This is an interesting development, because it signifies that there is still, even after all this time, a dichotomy within Chris. That he chose a middle group between nature and nurture, following the good example of his father but leaving the bad, both states that his answer to the Nature v. Nurture debate is A) still in question, and B) that the answer may be somewhere in the middle.
Officer Chris gets a call on the radio that there is a disturbance at the same amusement park he visited as a child that revealed his father’s duality and resulted in his transformation into the Darkhawk. Some other older officers, who were in on the take along with Chris’s father, hear him accept the call and follow him in order to pressure him to also accept money. It is immediately following this that two renegade Darkhawks appear, and Chris is finally able to transform again and defeat them. He also enters into a space inside his own mind where he can converse with the Darkhawk persona directly as if they are two separate consciousnesses within the same body. What’s even more interesting is that the Darkhawk persona is not the same bloodthirsty creature it was the last time we saw it, during The War of Kings. It still has those elements, but it is now willing to work with Chris and join with him to battle the remaining despots of the Raptors (the actual name of the other people who wear the Darkhawk armor).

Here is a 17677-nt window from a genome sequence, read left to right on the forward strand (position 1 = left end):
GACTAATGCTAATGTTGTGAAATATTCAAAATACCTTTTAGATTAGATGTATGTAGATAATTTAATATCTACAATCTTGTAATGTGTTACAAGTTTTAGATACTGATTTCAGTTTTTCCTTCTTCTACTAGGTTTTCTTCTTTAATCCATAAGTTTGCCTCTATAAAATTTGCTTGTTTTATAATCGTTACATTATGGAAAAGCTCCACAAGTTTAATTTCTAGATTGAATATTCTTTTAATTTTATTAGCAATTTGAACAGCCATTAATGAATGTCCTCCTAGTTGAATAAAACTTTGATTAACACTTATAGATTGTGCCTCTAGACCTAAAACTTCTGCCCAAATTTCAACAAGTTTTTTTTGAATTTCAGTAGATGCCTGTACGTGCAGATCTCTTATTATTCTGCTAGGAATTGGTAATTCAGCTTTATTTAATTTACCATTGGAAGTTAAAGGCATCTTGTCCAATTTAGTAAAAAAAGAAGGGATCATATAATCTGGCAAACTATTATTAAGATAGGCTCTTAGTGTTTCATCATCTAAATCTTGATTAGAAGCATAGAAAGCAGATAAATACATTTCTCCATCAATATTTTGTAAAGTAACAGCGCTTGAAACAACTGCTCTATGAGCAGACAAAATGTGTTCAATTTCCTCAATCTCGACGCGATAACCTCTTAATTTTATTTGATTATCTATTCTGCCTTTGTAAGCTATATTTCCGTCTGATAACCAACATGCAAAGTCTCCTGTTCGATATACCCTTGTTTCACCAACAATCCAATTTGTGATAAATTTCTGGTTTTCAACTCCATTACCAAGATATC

There is a part of me that wanted to write on the cyclical nature of life as a superhero. Spider-Man is destined to fail people he loves, because that guilt is a part of his character. Captain America is destined to feel out of place, because that is part of his character. The X-Men will always be hated and feared, because that is part of their character. This constantly changing and yet always returning to the same things is a trope of superhero fiction, but I think there’s something more here.
Chris has been unable to change into the Darkhawk for a year. He is currently working as a good cop, is happy with his life (except for recurring nightmares) and has a lovely fiancee that he will be married to within the month. He is even ready to give the amulet that previously had allowed his to transform into the Darkhawk to the Avengers for study… he is as firm and steadfast in his identity as one can be, as much as he was when he followed his father into the park as a boy.